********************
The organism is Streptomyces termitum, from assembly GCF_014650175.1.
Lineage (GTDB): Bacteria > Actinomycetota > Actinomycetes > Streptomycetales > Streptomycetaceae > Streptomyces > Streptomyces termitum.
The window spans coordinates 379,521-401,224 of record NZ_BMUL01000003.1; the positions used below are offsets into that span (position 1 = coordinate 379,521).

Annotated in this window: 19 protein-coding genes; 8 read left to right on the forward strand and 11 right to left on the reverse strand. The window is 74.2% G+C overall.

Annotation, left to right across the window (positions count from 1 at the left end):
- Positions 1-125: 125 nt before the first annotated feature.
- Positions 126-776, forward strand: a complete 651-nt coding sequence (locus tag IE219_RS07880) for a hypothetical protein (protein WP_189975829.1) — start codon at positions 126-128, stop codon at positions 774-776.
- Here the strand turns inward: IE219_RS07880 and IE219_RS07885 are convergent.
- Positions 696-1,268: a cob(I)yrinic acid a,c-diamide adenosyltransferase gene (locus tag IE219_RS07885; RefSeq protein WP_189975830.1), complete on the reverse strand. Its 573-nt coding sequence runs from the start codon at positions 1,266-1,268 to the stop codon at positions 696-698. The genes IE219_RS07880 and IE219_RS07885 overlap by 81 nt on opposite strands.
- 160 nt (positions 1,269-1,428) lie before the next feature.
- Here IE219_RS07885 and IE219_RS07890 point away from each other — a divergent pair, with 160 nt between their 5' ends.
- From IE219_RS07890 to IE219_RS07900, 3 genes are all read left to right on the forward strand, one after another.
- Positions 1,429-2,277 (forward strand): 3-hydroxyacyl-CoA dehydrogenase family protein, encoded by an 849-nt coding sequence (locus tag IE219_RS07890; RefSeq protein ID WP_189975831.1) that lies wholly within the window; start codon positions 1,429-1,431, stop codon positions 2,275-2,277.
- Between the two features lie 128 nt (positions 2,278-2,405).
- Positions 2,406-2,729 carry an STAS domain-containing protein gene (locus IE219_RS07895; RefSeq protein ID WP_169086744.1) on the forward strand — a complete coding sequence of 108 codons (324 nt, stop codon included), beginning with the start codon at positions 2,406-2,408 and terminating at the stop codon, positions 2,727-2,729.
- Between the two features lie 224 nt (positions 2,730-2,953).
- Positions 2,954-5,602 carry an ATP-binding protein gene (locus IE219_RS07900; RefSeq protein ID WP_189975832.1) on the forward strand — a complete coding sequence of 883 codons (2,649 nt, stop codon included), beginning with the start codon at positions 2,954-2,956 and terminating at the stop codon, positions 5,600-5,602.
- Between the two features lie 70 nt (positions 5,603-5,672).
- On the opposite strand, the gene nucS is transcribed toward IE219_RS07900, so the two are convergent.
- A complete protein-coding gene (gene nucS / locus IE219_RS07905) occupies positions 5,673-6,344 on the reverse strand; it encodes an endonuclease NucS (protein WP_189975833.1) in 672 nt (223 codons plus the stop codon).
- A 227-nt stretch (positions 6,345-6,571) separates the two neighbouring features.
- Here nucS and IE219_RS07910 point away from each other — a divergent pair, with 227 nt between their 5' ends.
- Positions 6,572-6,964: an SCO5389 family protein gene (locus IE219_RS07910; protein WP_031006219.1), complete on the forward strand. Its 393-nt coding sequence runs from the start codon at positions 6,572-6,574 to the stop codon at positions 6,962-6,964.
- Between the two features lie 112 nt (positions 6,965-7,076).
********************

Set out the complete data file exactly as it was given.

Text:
The organism is Streptomyces termitum, from assembly GCF_014650175.1.
Lineage (GTDB): Bacteria > Actinomycetota > Actinomycetes > Streptomycetales > Streptomycetaceae > Streptomyces > Streptomyces termitum.
The window spans coordinates 379,521-401,224 of record NZ_BMUL01000003.1; the positions used below are offsets into that span (position 1 = coordinate 379,521).

Annotated in this window: 19 protein-coding genes; 8 read left to right on the forward strand and 11 right to left on the reverse strand. The window is 74.2% G+C overall.

Annotation, left to right across the window (positions count from 1 at the left end):
- Positions 1-125: 125 nt before the first annotated feature.
- Positions 126-776, forward strand: a complete 651-nt coding sequence (locus tag IE219_RS07880) for a hypothetical protein (protein WP_189975829.1) — start codon at positions 126-128, stop codon at positions 774-776.
- Here the strand turns inward: IE219_RS07880 and IE219_RS07885 are convergent.
- Positions 696-1,268: a cob(I)yrinic acid a,c-diamide adenosyltransferase gene (locus tag IE219_RS07885; RefSeq protein WP_189975830.1), complete on the reverse strand. Its 573-nt coding sequence runs from the start codon at positions 1,266-1,268 to the stop codon at positions 696-698. The genes IE219_RS07880 and IE219_RS07885 overlap by 81 nt on opposite strands.
- 160 nt (positions 1,269-1,428) lie before the next feature.
- Here IE219_RS07885 and IE219_RS07890 point away from each other — a divergent pair, with 160 nt between their 5' ends.
- From IE219_RS07890 to IE219_RS07900, 3 genes are all read left to right on the forward strand, one after another.
- Positions 1,429-2,277 (forward strand): 3-hydroxyacyl-CoA dehydrogenase family protein, encoded by an 849-nt coding sequence (locus tag IE219_RS07890; RefSeq protein ID WP_189975831.1) that lies wholly within the window; start codon positions 1,429-1,431, stop codon positions 2,275-2,277.
- Between the two features lie 128 nt (positions 2,278-2,405).
- Positions 2,406-2,729 carry an STAS domain-containing protein gene (locus IE219_RS07895; RefSeq protein ID WP_169086744.1) on the forward strand — a complete coding sequence of 108 codons (324 nt, stop codon included), beginning with the start codon at positions 2,406-2,408 and terminating at the stop codon, positions 2,727-2,729.
- Between the two features lie 224 nt (positions 2,730-2,953).
- Positions 2,954-5,602 carry an ATP-binding protein gene (locus IE219_RS07900; RefSeq protein ID WP_189975832.1) on the forward strand — a complete coding sequence of 883 codons (2,649 nt, stop codon included), beginning with the start codon at positions 2,954-2,956 and terminating at the stop codon, positions 5,600-5,602.
- Between the two features lie 70 nt (positions 5,603-5,672).
- On the opposite strand, the gene nucS is transcribed toward IE219_RS07900, so the two are convergent.
- A complete protein-coding gene (gene nucS / locus IE219_RS07905) occupies positions 5,673-6,344 on the reverse strand; it encodes an endonuclease NucS (protein WP_189975833.1) in 672 nt (223 codons plus the stop codon).
- A 227-nt stretch (positions 6,345-6,571) separates the two neighbouring features.
- Here nucS and IE219_RS07910 point away from each other — a divergent pair, with 227 nt between their 5' ends.
- Positions 6,572-6,964: an SCO5389 family protein gene (locus IE219_RS07910; protein WP_031006219.1), complete on the forward strand. Its 393-nt coding sequence runs from the start codon at positions 6,572-6,574 to the stop codon at positions 6,962-6,964.
- Between the two features lie 112 nt (positions 6,965-7,076).